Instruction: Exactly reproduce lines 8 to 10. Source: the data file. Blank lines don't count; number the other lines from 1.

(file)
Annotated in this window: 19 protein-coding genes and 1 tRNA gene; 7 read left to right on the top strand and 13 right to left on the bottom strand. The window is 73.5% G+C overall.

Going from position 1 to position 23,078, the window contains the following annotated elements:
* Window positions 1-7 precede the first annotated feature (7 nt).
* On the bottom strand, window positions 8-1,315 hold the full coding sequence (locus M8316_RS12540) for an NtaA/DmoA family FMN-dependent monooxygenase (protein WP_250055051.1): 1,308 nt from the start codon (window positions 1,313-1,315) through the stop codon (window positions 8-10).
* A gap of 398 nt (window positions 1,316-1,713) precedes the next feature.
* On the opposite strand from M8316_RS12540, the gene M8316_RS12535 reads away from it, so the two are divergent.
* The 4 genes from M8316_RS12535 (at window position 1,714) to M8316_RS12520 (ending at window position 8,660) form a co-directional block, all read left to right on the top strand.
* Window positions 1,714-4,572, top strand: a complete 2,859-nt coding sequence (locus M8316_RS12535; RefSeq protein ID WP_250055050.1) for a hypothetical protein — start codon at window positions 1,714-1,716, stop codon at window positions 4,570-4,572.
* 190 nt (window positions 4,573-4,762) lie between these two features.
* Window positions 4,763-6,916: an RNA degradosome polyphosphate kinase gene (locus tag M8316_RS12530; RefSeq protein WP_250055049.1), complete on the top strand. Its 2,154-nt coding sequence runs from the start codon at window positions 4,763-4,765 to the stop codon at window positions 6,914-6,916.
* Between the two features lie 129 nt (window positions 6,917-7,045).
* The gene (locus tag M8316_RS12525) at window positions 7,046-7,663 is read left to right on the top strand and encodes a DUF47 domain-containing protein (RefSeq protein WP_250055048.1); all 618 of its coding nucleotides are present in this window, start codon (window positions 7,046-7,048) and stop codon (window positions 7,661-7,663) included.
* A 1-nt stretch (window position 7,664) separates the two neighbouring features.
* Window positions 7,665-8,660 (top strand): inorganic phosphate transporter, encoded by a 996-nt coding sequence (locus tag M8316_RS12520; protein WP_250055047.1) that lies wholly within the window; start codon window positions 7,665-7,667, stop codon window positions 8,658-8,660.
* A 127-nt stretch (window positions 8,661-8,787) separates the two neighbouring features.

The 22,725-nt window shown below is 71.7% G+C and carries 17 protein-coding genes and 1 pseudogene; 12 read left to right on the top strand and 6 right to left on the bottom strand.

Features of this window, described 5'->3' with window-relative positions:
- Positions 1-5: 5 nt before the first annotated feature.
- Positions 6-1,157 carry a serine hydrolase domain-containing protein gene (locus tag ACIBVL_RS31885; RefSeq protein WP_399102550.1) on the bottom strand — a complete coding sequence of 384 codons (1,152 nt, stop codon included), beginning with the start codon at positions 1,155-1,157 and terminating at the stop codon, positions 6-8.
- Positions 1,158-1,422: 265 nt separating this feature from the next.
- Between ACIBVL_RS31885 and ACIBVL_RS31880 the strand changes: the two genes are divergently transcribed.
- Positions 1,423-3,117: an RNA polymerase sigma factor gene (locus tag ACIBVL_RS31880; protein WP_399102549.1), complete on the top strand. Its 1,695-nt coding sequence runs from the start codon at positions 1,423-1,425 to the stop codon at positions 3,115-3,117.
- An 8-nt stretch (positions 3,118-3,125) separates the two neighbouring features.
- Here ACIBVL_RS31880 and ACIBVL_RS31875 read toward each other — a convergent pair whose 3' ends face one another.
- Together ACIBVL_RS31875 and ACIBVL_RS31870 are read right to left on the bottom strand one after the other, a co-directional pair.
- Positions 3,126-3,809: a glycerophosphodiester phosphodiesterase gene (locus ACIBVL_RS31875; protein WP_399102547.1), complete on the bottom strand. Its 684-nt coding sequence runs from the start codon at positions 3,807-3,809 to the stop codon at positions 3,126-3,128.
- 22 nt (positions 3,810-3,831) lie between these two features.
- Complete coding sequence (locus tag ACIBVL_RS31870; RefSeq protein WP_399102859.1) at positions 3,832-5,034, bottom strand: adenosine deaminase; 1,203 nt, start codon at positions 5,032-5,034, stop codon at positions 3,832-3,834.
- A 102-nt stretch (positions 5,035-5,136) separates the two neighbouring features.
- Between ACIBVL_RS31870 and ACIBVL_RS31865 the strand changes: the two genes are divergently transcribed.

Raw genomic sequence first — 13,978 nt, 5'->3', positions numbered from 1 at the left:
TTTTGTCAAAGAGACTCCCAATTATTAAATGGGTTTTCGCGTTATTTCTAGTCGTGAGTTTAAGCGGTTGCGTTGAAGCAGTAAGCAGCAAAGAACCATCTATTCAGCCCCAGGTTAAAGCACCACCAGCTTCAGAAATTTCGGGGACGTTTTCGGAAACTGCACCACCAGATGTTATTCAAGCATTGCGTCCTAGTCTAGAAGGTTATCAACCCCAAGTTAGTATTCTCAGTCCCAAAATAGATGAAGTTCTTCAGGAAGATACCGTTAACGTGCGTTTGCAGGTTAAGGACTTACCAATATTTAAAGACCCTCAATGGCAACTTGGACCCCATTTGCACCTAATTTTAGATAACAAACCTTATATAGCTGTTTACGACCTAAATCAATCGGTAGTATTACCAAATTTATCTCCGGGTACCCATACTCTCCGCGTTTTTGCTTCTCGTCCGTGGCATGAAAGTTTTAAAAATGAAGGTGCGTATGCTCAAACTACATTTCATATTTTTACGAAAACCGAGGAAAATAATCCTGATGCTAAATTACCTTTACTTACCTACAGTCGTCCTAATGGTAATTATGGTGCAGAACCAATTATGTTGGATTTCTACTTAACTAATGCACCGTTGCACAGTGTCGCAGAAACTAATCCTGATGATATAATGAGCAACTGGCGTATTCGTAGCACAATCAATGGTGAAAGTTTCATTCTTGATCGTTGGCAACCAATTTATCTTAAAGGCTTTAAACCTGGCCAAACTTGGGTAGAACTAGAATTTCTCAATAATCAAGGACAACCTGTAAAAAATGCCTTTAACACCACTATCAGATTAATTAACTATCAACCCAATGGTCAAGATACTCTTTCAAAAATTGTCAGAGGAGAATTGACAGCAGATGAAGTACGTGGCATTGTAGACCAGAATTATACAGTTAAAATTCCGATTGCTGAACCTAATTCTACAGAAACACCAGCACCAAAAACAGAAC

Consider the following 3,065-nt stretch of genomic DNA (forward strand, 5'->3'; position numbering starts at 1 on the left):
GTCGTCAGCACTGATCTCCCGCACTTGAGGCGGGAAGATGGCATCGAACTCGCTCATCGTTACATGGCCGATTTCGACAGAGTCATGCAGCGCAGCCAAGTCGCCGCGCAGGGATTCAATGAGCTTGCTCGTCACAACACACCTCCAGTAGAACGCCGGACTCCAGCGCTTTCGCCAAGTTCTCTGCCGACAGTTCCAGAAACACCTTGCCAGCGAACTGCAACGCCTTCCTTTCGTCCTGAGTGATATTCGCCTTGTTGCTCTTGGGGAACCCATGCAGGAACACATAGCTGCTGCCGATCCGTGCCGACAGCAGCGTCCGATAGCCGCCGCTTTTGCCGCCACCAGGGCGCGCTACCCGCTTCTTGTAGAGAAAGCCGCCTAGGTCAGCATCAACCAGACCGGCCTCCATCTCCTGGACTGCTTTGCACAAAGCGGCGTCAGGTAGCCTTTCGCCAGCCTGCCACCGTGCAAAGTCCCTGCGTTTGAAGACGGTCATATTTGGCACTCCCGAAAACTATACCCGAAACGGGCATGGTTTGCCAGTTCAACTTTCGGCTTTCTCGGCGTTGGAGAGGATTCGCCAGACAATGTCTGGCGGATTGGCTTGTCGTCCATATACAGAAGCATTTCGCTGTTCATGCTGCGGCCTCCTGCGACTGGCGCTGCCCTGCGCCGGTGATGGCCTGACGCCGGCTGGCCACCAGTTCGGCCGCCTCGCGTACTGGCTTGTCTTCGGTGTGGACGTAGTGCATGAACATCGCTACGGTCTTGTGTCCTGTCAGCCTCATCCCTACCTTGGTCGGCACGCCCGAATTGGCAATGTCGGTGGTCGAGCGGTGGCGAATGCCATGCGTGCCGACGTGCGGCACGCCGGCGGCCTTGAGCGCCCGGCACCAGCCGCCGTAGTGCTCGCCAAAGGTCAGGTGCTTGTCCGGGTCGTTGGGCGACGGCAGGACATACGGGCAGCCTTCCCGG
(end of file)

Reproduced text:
* Window positions 1,714-4,572, top strand: a complete 2,859-nt coding sequence (locus M8316_RS12535; RefSeq protein ID WP_250055050.1) for a hypothetical protein — start codon at window positions 1,714-1,716, stop codon at window positions 4,570-4,572.
* 190 nt (window positions 4,573-4,762) lie between these two features.
* Window positions 4,763-6,916: an RNA degradosome polyphosphate kinase gene (locus tag M8316_RS12530; RefSeq protein WP_250055049.1), complete on the top strand. Its 2,154-nt coding sequence runs from the start codon at window positions 4,763-4,765 to the stop codon at window positions 6,914-6,916.